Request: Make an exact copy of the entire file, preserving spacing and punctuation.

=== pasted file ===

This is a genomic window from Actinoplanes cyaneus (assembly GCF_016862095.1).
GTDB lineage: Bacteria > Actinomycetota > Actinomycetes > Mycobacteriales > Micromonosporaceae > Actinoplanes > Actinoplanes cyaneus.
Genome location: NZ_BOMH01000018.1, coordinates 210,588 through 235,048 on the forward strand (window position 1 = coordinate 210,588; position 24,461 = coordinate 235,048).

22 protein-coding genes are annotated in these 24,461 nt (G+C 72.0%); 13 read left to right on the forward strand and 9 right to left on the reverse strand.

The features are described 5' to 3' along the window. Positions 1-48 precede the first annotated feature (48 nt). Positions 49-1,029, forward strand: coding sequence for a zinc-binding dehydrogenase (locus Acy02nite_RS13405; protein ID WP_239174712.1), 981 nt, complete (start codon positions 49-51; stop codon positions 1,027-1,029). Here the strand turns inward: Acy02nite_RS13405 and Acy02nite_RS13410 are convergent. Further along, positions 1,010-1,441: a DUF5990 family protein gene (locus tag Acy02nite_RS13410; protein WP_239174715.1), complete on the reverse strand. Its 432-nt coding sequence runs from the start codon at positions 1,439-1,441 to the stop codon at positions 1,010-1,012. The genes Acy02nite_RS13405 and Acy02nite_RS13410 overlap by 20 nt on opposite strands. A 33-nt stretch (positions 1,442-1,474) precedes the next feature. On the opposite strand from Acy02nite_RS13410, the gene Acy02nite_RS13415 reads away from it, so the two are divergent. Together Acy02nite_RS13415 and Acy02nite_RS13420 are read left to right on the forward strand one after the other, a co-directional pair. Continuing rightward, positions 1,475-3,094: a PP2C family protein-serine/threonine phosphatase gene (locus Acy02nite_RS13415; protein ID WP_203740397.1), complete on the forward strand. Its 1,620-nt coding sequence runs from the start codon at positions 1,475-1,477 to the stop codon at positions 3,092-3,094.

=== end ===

This is a genomic window from Actinoplanes cyaneus (assembly GCF_016862095.1).
GTDB lineage: Bacteria > Actinomycetota > Actinomycetes > Mycobacteriales > Micromonosporaceae > Actinoplanes > Actinoplanes cyaneus.
Genome location: NZ_BOMH01000018.1, coordinates 210,588 through 235,048 on the forward strand (window position 1 = coordinate 210,588; position 24,461 = coordinate 235,048).

22 protein-coding genes are annotated in these 24,461 nt (G+C 72.0%); 13 read left to right on the forward strand and 9 right to left on the reverse strand.

The features are described 5' to 3' along the window. Positions 1-48 precede the first annotated feature (48 nt). Positions 49-1,029, forward strand: coding sequence for a zinc-binding dehydrogenase (locus Acy02nite_RS13405; protein ID WP_239174712.1), 981 nt, complete (start codon positions 49-51; stop codon positions 1,027-1,029). Here the strand turns inward: Acy02nite_RS13405 and Acy02nite_RS13410 are convergent. Further along, positions 1,010-1,441: a DUF5990 family protein gene (locus tag Acy02nite_RS13410; protein WP_239174715.1), complete on the reverse strand. Its 432-nt coding sequence runs from the start codon at positions 1,439-1,441 to the stop codon at positions 1,010-1,012. The genes Acy02nite_RS13405 and Acy02nite_RS13410 overlap by 20 nt on opposite strands. A 33-nt stretch (positions 1,442-1,474) precedes the next feature. On the opposite strand from Acy02nite_RS13410, the gene Acy02nite_RS13415 reads away from it, so the two are divergent. Together Acy02nite_RS13415 and Acy02nite_RS13420 are read left to right on the forward strand one after the other, a co-directional pair. Continuing rightward, positions 1,475-3,094: a PP2C family protein-serine/threonine phosphatase gene (locus Acy02nite_RS13415; protein ID WP_203740397.1), complete on the forward strand. Its 1,620-nt coding sequence runs from the start codon at positions 1,475-1,477 to the stop codon at positions 3,092-3,094.